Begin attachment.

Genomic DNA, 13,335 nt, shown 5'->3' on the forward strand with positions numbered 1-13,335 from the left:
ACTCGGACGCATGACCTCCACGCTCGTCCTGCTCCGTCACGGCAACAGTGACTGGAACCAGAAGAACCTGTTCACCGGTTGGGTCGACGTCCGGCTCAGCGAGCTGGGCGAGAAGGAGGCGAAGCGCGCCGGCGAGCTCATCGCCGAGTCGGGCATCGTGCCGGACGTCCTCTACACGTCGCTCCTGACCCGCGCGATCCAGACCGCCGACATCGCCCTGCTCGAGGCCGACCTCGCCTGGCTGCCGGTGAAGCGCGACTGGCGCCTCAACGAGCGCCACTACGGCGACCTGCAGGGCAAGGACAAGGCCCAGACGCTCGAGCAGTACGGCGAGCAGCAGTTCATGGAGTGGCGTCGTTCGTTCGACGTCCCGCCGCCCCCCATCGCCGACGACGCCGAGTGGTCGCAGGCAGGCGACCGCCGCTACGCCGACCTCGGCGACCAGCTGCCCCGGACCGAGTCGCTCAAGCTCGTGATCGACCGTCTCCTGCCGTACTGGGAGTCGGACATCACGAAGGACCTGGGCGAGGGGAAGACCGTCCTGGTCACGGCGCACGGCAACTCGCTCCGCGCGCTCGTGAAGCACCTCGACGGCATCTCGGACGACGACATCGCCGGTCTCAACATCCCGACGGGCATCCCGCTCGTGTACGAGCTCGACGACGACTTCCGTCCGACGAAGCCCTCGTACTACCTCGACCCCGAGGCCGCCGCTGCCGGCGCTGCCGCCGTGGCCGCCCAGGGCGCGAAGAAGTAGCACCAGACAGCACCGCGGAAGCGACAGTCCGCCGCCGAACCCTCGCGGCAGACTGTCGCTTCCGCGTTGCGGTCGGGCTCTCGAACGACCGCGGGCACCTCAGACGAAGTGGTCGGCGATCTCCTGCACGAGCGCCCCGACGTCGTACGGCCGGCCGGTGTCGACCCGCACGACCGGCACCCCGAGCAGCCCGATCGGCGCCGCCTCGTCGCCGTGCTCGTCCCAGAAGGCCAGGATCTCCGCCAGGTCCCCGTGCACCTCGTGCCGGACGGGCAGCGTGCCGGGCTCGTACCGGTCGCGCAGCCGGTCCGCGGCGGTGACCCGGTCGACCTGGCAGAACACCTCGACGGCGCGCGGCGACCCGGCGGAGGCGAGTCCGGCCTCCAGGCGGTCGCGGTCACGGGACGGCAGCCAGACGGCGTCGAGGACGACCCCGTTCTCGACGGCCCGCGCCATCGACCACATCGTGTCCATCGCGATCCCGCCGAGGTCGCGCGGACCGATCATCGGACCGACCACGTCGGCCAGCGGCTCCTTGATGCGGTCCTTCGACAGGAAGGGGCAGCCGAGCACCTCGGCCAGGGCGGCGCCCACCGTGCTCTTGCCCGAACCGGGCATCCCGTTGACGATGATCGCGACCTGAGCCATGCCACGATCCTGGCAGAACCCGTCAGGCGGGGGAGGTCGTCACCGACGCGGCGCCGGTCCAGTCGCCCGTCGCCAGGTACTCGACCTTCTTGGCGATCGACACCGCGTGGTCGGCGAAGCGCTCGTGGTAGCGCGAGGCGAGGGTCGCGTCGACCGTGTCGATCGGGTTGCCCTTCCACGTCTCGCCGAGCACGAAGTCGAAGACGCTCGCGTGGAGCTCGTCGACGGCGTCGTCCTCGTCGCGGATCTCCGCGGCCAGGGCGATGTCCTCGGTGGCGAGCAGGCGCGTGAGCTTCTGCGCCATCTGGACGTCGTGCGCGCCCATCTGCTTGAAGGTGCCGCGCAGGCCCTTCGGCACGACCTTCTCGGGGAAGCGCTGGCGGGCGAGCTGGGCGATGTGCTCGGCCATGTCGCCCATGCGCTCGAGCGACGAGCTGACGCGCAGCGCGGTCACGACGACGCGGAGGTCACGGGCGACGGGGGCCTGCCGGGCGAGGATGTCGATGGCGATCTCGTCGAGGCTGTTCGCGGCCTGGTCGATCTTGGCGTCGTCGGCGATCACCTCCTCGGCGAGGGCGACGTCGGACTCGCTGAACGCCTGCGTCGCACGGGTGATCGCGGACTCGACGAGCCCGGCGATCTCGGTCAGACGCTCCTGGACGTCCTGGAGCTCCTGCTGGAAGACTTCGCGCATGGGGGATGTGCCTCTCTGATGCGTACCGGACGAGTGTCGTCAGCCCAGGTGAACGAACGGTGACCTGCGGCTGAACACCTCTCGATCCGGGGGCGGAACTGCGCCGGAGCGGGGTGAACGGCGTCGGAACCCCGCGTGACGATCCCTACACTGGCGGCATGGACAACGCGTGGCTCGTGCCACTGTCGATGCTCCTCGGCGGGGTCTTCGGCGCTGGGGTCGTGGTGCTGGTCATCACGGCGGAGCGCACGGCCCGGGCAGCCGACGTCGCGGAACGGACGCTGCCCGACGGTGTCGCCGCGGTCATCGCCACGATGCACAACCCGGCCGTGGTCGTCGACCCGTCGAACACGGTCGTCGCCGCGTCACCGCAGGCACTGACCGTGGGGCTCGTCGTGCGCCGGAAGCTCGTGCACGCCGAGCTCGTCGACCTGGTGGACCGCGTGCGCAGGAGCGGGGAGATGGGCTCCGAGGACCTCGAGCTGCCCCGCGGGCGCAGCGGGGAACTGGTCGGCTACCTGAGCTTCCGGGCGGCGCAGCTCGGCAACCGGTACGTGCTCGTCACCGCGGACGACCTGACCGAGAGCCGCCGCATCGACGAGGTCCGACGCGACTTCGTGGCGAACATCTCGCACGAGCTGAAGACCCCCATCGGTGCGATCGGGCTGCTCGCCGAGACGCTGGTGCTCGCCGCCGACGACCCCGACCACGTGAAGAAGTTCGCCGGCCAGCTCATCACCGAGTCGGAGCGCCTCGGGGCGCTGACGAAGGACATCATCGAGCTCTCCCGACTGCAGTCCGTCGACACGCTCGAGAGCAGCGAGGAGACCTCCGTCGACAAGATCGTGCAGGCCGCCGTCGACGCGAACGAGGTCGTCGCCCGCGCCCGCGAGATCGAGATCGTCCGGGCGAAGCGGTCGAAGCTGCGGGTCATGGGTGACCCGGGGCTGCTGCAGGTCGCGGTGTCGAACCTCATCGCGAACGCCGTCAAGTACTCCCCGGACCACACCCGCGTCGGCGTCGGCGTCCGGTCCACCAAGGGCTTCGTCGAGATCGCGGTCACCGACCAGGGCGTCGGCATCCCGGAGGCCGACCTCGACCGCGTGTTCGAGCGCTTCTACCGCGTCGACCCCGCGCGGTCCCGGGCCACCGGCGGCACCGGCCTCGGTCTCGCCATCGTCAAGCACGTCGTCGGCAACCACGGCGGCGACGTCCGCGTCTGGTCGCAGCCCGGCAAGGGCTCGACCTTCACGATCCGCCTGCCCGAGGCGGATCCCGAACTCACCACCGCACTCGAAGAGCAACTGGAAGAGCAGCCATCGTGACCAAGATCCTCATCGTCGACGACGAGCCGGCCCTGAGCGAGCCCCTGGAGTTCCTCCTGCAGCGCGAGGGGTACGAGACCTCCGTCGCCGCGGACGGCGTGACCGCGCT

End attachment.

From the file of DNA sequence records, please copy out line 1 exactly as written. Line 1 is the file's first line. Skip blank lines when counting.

Genomic DNA, 13,335 nt, shown 5'->3' on the forward strand with positions numbered 1-13,335 from the left: